The Chicago franchise adds another phenomenal show to its world this week with the premiere of Chicago Med. Dick Wolf’s Chicago universe has been successful in its portrayal of the firefighters, paramedics, and police officers who protect and serve their city. This week, the third entry premieres to include the doctors who heal their Chicago Fire and Chicago P.D. counterparts.
Many of the Chicago Med characters were introduced in last year’s backdoor introduction episode of Chicago Fire. Several characters, like Will Halstead and April Sexton have been steady recurring characters on their sister shows, so we have a pretty good knowledge about them.Â The premiere of Chicago Med introduces a new team of the city’s heroes. Among them, Dr. Connor Rhodes, whose first day at the newly reopened ER (which as you’ll recall was destroyed in an explosion last year) is delayed by a train derailment. This is how he makes his entrance to the ER as the new trauma fellow. Dr. Rhodes makes an excellent first impression with his new co-workers, all except Will Halstead. Pretty sure that’s just a flexing of the muscles bravado which will hopefully go away quickly.
Others we are introduced to are Dr. Sarah Reese, a fourthÂ year medical student still shaky on her feet, ER nurse Maggie, Dr. Ethan Choi, as well as pregnant and widowed pediatrician Dr. Natalie Manning. Dr. Choi is steady on his feet and so will probably be one of the people to help Dr. Reese come into her own. Dr. Manning lost her husband in Afghanistan, so will now be raising her child as a single mother. Maggie is just the kind of person you want around no matter whether you’re a patient or a friend.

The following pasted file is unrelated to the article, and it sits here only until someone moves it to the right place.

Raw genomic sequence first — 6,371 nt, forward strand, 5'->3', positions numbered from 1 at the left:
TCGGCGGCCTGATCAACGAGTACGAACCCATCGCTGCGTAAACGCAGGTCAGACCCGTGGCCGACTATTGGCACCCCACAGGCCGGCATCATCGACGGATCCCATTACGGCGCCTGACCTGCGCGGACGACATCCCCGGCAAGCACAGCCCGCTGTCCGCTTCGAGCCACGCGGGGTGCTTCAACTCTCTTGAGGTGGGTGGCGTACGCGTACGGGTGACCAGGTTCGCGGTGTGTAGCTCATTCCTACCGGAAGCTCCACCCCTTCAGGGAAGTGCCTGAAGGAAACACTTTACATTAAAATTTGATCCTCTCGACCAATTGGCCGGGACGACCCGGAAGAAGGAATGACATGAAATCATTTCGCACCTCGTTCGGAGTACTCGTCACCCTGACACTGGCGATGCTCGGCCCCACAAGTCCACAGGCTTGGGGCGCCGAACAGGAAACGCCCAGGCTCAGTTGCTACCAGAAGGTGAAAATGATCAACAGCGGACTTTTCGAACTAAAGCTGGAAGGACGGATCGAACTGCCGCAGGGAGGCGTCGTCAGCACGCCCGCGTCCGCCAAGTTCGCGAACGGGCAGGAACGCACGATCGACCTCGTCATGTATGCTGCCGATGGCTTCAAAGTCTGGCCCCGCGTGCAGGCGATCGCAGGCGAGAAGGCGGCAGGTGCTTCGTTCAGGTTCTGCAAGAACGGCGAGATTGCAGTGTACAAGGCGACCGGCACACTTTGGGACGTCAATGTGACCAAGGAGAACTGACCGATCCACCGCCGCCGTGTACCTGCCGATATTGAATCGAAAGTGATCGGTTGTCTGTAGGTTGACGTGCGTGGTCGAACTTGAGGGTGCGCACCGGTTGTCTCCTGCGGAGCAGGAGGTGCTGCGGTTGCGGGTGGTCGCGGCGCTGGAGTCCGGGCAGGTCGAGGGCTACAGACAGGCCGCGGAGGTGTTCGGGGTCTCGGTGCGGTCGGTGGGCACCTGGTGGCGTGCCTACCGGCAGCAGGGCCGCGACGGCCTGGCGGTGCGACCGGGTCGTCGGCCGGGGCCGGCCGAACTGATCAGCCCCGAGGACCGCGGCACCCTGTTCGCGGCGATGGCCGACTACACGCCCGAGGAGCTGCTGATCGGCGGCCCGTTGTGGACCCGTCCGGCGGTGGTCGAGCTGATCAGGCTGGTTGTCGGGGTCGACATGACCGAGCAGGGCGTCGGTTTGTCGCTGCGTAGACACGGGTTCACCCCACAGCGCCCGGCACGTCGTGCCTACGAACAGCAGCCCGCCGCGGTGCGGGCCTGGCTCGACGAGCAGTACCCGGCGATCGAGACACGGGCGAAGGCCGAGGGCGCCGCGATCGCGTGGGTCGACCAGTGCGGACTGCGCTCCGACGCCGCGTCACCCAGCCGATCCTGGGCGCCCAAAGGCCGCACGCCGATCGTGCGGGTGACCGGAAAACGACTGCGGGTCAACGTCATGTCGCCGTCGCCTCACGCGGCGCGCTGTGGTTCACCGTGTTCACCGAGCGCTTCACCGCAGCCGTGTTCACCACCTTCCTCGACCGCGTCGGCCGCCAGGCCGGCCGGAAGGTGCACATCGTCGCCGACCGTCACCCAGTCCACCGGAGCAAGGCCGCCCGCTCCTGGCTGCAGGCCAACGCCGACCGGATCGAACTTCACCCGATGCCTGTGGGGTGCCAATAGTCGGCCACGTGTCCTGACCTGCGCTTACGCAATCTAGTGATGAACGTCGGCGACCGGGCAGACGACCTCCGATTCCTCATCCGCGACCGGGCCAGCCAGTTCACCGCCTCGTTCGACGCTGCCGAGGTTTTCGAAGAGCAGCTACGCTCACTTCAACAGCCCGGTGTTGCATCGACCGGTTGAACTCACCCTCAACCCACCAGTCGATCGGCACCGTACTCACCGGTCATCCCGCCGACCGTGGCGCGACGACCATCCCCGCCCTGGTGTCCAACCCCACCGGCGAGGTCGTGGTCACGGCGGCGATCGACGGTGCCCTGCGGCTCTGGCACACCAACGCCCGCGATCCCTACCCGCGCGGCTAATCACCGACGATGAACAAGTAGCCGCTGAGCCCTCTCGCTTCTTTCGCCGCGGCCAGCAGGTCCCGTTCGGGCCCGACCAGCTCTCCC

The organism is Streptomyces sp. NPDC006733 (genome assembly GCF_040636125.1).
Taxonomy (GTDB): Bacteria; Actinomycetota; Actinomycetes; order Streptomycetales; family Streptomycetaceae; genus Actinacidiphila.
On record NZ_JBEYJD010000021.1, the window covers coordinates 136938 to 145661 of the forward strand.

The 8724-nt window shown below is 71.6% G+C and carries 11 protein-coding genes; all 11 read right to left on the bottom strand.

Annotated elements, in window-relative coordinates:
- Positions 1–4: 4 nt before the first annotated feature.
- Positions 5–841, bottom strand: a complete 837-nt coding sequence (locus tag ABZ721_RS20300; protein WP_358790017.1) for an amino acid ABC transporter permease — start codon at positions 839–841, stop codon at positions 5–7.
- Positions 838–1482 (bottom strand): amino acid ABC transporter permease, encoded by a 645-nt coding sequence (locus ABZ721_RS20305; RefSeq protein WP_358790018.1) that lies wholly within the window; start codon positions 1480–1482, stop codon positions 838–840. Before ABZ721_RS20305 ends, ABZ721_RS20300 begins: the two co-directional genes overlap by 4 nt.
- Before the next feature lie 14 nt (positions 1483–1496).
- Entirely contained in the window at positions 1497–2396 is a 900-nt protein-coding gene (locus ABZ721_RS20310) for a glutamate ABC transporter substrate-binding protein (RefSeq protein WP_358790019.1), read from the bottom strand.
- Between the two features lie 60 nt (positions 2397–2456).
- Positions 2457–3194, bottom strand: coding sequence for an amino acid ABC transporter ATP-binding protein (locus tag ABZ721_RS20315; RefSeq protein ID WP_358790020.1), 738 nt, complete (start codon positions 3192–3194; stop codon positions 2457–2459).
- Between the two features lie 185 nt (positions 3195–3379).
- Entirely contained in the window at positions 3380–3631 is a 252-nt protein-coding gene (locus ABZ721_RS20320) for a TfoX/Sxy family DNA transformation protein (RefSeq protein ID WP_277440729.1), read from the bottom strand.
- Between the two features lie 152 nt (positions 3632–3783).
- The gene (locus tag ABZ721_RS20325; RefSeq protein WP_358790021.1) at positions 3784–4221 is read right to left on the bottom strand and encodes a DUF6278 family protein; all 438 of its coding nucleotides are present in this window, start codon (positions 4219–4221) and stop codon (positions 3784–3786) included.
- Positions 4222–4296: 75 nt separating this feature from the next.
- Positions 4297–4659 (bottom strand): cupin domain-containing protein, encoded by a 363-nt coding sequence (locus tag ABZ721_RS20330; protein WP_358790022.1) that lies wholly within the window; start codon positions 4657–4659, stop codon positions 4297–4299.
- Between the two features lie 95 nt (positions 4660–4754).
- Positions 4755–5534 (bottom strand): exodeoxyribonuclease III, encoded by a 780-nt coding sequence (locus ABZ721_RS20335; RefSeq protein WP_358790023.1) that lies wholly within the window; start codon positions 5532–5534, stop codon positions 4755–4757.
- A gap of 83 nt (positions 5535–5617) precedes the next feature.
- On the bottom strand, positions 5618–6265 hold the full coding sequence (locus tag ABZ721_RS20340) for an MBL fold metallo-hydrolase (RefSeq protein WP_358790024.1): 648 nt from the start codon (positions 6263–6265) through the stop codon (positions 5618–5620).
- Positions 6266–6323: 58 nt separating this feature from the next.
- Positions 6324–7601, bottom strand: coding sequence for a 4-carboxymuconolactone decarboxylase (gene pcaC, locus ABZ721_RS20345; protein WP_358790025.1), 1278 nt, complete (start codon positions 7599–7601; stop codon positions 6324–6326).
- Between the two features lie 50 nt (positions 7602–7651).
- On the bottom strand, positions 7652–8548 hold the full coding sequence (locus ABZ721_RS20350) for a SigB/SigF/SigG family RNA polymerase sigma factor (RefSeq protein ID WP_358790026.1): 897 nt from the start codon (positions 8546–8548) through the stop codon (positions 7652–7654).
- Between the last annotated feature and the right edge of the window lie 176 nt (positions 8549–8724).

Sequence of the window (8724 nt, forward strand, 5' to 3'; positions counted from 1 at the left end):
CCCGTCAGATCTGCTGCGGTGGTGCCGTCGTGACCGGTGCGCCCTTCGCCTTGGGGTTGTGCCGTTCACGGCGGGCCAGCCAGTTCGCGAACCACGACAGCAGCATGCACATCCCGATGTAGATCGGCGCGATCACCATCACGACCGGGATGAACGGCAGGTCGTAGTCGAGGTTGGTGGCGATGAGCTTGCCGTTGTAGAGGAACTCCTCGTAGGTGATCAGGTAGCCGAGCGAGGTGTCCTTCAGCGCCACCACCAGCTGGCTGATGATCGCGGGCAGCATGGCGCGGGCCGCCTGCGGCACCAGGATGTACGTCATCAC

One of the striking features of Chicago Med that was promised by the showrunners is that the show will touch on complex medical dilemmas doctors face on a day to day basis. Much the way ER did in its day, Chicago Med aims to tackle what it means to work in medicine in times of crisis, as well as long-term cases. A perfect example is the case of a surrogate with serious head trauma. Her condition worsens to the point that she needs brain surgery, but the baby’s parents have a hard time giving consent knowing it would endanger their child’s life. Dr. Halstead is outraged at the situation, even more so when the hospital lawyer can’t help them. Dr. Goodwin steps in to make sure the parents make the right decision. Because their surrogate entrusted them with her life, they need to be there for her too and give her life equal consideration.
Something that does set Chicago Med apart is that no other medical procedural has ever had a psychiatrist at the forefront. Dr. Charles has a very central role in the hospital. Today he is advocating for Jamie, a long-term cystic fibrosis patient at the top of the list for a lung transplant. Dr. Charles has to convince Jamie to go on a ventilator to relieve the pressure in his lungs, all the while knowing it is only a temporary fix for a problem that may never be resolved. Except they get a miracle, or what constitutes as one when you’re talking about organ donation. Dr. Rhodes’ brain-dead patient is a perfect match for Jamie. Dr. Charles is able to convince the man’s fiancÃ©e to give consent for the transplant, and he and Dr. Rhodes end a long day by Jamie’s side.
There is a good balance of crisis without being overly dramatic which makes this show feel authentic. The stories are intricate, grounded in both hope and realistic expectations, both of which are important aspects of working in medicine. This is the show that’s been missing from my screen.
Will you continue to tune in for the next chapter of the Chicago franchise?
[Photo credit:Â Elizabeth Sisson/NBC]